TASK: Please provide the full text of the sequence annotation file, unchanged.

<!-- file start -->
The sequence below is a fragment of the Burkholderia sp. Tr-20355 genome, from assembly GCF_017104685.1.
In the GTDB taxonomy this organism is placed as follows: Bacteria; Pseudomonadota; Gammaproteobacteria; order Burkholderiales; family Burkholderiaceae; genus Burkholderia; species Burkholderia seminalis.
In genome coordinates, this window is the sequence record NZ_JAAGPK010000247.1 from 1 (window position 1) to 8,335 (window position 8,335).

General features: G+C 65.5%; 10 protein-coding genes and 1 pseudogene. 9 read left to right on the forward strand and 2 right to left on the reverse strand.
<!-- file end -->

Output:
The sequence below is a fragment of the Burkholderia sp. Tr-20355 genome, from assembly GCF_017104685.1.
In the GTDB taxonomy this organism is placed as follows: Bacteria; Pseudomonadota; Gammaproteobacteria; order Burkholderiales; family Burkholderiaceae; genus Burkholderia; species Burkholderia seminalis.
In genome coordinates, this window is the sequence record NZ_JAAGPK010000247.1 from 1 (window position 1) to 8,335 (window position 8,335).

General features: G+C 65.5%; 10 protein-coding genes and 1 pseudogene. 9 read left to right on the forward strand and 2 right to left on the reverse strand.